Thursday, November 17, 2016

The cost of immortality is about 20 Trillion in the USA

Bloomberg: In the James Room of the Renaissance Baltimore Harborplace Hotel, Erick Sager is demonstrating what happens when you admit that people die. Half-lit by PowerPoint, he explains that a seminal 1998 paper on the ideal level of government debt relies on an infinitely lived agent—it assumes that people are immortal.
This isn’t as crazy it sounds. A lot of macroeconomic predictions still rest on this assumption. It makes the math easier. Packed in the room with Sager are 19 Ph.D. economists from universities and government agencies, taking turns at the lectern. They’ve gathered for the annual conference of the National Tax Association. Infinitely lived agents certainly don’t sound crazy to them.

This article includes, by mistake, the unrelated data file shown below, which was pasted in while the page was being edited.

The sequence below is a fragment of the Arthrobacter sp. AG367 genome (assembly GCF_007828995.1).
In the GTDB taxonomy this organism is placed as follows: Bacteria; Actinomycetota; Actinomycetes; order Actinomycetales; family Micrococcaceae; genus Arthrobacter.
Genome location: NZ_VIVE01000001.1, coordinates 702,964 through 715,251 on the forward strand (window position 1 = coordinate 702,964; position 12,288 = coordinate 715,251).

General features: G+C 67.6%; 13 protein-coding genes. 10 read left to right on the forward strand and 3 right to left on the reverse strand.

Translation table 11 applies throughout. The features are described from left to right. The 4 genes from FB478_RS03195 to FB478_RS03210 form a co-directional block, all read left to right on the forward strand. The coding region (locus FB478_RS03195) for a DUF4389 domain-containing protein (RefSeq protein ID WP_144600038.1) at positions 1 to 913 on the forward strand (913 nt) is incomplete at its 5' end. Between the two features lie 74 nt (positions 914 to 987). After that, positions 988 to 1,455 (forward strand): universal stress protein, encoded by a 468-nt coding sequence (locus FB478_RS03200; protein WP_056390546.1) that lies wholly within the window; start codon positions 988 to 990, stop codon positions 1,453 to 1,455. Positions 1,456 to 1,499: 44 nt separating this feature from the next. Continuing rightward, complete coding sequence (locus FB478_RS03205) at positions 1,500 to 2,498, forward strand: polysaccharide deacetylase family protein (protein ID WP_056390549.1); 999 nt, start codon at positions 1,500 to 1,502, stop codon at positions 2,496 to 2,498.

Sager, an economist for the Bureau of Labor Statistics, speaks in surprisingly plain English. He’s added to that 1998 paper, he says, “by relaxing the assumption that people are infinitely lived.” Economists call this a “life cycle” approach, and it produces a dramatically different result. Rather than hold debt, his life cycle analysis suggests governments should hold savings. For the U.S., that’s a swing on the order of $20 trillion.
Out loan/deposit ratio looks fine out to infinity because we can carry bit error out to infinite decimal points. Once we discover that we ran out of pocket change, eight years ago, then we pay the bit error suddenly.  Discover the bit error a bit sooner.

No comments: